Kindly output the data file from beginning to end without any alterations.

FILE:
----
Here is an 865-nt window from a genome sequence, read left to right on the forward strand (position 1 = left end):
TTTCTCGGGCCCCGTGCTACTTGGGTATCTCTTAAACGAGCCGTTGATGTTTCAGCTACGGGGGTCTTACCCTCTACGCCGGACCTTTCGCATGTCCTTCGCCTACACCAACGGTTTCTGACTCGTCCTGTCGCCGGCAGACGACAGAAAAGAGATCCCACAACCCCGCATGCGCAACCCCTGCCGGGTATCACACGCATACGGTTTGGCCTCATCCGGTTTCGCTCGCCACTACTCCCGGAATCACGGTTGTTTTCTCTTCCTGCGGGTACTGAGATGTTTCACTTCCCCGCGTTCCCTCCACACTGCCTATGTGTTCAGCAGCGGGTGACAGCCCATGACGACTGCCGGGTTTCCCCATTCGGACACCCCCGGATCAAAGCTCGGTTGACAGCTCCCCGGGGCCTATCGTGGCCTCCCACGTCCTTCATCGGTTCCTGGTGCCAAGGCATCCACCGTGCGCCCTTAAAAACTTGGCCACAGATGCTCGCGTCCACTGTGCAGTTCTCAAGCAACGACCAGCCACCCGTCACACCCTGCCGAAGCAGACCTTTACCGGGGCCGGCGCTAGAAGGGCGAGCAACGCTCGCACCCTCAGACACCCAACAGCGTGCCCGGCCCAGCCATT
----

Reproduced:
Here is an 865-nt window from a genome sequence, read left to right on the forward strand (position 1 = left end):
TTTCTCGGGCCCCGTGCTACTTGGGTATCTCTTAAACGAGCCGTTGATGTTTCAGCTACGGGGGTCTTACCCTCTACGCCGGACCTTTCGCATGTCCTTCGCCTACACCAACGGTTTCTGACTCGTCCTGTCGCCGGCAGACGACAGAAAAGAGATCCCACAACCCCGCATGCGCAACCCCTGCCGGGTATCACACGCATACGGTTTGGCCTCATCCGGTTTCGCTCGCCACTACTCCCGGAATCACGGTTGTTTTCTCTTCCTGCGGGTACTGAGATGTTTCACTTCCCCGCGTTCCCTCCACACTGCCTATGTGTTCAGCAGCGGGTGACAGCCCATGACGACTGCCGGGTTTCCCCATTCGGACACCCCCGGATCAAAGCTCGGTTGACAGCTCCCCGGGGCCTATCGTGGCCTCCCACGTCCTTCATCGGTTCCTGGTGCCAAGGCATCCACCGTGCGCCCTTAAAAACTTGGCCACAGATGCTCGCGTCCACTGTGCAGTTCTCAAGCAACGACCAGCCACCCGTCACACCCTGCCGAAGCAGACCTTTACCGGGGCCGGCGCTAGAAGGGCGAGCAACGCTCGCACCCTCAGACACCCAACAGCGTGCCCGGCCCAGCCATT